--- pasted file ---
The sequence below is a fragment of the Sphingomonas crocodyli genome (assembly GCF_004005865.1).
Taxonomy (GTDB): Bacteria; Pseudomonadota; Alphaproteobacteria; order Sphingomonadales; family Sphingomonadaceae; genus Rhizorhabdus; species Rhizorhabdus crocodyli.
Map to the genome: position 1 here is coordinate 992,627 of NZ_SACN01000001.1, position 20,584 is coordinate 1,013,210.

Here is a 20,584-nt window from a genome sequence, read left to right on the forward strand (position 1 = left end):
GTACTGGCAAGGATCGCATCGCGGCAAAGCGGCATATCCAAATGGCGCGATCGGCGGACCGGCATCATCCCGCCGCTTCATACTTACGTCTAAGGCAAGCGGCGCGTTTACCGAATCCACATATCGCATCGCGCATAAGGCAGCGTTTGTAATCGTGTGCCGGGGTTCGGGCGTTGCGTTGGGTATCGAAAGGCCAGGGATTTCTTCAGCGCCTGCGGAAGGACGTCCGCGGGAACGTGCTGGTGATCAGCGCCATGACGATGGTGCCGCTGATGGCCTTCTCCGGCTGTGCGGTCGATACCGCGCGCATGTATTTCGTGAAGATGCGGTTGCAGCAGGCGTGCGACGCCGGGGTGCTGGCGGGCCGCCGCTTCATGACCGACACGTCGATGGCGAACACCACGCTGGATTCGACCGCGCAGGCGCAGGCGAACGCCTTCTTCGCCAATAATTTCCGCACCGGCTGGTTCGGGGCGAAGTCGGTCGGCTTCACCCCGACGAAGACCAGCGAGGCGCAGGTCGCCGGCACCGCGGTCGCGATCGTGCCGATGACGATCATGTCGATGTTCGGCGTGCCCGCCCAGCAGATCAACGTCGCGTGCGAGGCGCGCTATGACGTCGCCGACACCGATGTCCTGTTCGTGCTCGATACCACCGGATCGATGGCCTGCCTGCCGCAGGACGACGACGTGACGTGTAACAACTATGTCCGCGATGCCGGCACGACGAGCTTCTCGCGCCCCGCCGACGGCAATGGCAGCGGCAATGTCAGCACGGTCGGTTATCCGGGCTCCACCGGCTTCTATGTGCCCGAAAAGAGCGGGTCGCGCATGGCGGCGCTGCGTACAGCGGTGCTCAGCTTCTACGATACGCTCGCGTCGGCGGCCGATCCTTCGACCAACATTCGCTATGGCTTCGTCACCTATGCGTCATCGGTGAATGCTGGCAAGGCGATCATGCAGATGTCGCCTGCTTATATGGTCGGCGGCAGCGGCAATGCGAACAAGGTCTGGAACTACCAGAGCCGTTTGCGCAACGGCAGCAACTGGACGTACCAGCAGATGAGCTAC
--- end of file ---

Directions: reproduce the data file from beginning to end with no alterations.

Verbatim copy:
The sequence below is a fragment of the Sphingomonas crocodyli genome (assembly GCF_004005865.1).
Taxonomy (GTDB): Bacteria; Pseudomonadota; Alphaproteobacteria; order Sphingomonadales; family Sphingomonadaceae; genus Rhizorhabdus; species Rhizorhabdus crocodyli.
Map to the genome: position 1 here is coordinate 992,627 of NZ_SACN01000001.1, position 20,584 is coordinate 1,013,210.

Here is a 20,584-nt window from a genome sequence, read left to right on the forward strand (position 1 = left end):
GTACTGGCAAGGATCGCATCGCGGCAAAGCGGCATATCCAAATGGCGCGATCGGCGGACCGGCATCATCCCGCCGCTTCATACTTACGTCTAAGGCAAGCGGCGCGTTTACCGAATCCACATATCGCATCGCGCATAAGGCAGCGTTTGTAATCGTGTGCCGGGGTTCGGGCGTTGCGTTGGGTATCGAAAGGCCAGGGATTTCTTCAGCGCCTGCGGAAGGACGTCCGCGGGAACGTGCTGGTGATCAGCGCCATGACGATGGTGCCGCTGATGGCCTTCTCCGGCTGTGCGGTCGATACCGCGCGCATGTATTTCGTGAAGATGCGGTTGCAGCAGGCGTGCGACGCCGGGGTGCTGGCGGGCCGCCGCTTCATGACCGACACGTCGATGGCGAACACCACGCTGGATTCGACCGCGCAGGCGCAGGCGAACGCCTTCTTCGCCAATAATTTCCGCACCGGCTGGTTCGGGGCGAAGTCGGTCGGCTTCACCCCGACGAAGACCAGCGAGGCGCAGGTCGCCGGCACCGCGGTCGCGATCGTGCCGATGACGATCATGTCGATGTTCGGCGTGCCCGCCCAGCAGATCAACGTCGCGTGCGAGGCGCGCTATGACGTCGCCGACACCGATGTCCTGTTCGTGCTCGATACCACCGGATCGATGGCCTGCCTGCCGCAGGACGACGACGTGACGTGTAACAACTATGTCCGCGATGCCGGCACGACGAGCTTCTCGCGCCCCGCCGACGGCAATGGCAGCGGCAATGTCAGCACGGTCGGTTATCCGGGCTCCACCGGCTTCTATGTGCCCGAAAAGAGCGGGTCGCGCATGGCGGCGCTGCGTACAGCGGTGCTCAGCTTCTACGATACGCTCGCGTCGGCGGCCGATCCTTCGACCAACATTCGCTATGGCTTCGTCACCTATGCGTCATCGGTGAATGCTGGCAAGGCGATCATGCAGATGTCGCCTGCTTATATGGTCGGCGGCAGCGGCAATGCGAACAAGGTCTGGAACTACCAGAGCCGTTTGCGCAACGGCAGCAACTGGACGTACCAGCAGATGAGCTAC